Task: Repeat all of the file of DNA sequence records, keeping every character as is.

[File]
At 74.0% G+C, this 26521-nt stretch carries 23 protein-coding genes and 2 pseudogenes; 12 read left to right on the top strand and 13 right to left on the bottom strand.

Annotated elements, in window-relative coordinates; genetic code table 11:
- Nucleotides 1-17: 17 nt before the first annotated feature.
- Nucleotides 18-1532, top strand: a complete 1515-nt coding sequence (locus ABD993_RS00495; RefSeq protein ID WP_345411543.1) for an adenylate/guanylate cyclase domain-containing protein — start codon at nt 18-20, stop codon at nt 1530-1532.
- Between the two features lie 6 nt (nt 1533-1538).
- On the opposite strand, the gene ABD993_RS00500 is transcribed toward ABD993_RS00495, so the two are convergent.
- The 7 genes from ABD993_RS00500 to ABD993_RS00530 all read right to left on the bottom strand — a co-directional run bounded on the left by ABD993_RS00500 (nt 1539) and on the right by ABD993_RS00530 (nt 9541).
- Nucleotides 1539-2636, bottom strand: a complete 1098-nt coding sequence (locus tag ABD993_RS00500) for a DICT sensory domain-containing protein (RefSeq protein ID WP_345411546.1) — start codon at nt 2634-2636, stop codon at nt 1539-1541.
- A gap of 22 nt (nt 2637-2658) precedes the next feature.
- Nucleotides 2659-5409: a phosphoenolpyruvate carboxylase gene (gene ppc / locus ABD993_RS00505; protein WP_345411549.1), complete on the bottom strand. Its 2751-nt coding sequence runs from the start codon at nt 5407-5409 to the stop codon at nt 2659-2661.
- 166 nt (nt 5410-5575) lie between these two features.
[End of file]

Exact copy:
At 74.0% G+C, this 26521-nt stretch carries 23 protein-coding genes and 2 pseudogenes; 12 read left to right on the top strand and 13 right to left on the bottom strand.

Annotated elements, in window-relative coordinates; genetic code table 11:
- Nucleotides 1-17: 17 nt before the first annotated feature.
- Nucleotides 18-1532, top strand: a complete 1515-nt coding sequence (locus ABD993_RS00495; RefSeq protein ID WP_345411543.1) for an adenylate/guanylate cyclase domain-containing protein — start codon at nt 18-20, stop codon at nt 1530-1532.
- Between the two features lie 6 nt (nt 1533-1538).
- On the opposite strand, the gene ABD993_RS00500 is transcribed toward ABD993_RS00495, so the two are convergent.
- The 7 genes from ABD993_RS00500 to ABD993_RS00530 all read right to left on the bottom strand — a co-directional run bounded on the left by ABD993_RS00500 (nt 1539) and on the right by ABD993_RS00530 (nt 9541).
- Nucleotides 1539-2636, bottom strand: a complete 1098-nt coding sequence (locus tag ABD993_RS00500) for a DICT sensory domain-containing protein (RefSeq protein ID WP_345411546.1) — start codon at nt 2634-2636, stop codon at nt 1539-1541.
- A gap of 22 nt (nt 2637-2658) precedes the next feature.
- Nucleotides 2659-5409: a phosphoenolpyruvate carboxylase gene (gene ppc / locus ABD993_RS00505; protein WP_345411549.1), complete on the bottom strand. Its 2751-nt coding sequence runs from the start codon at nt 5407-5409 to the stop codon at nt 2659-2661.
- 166 nt (nt 5410-5575) lie between these two features.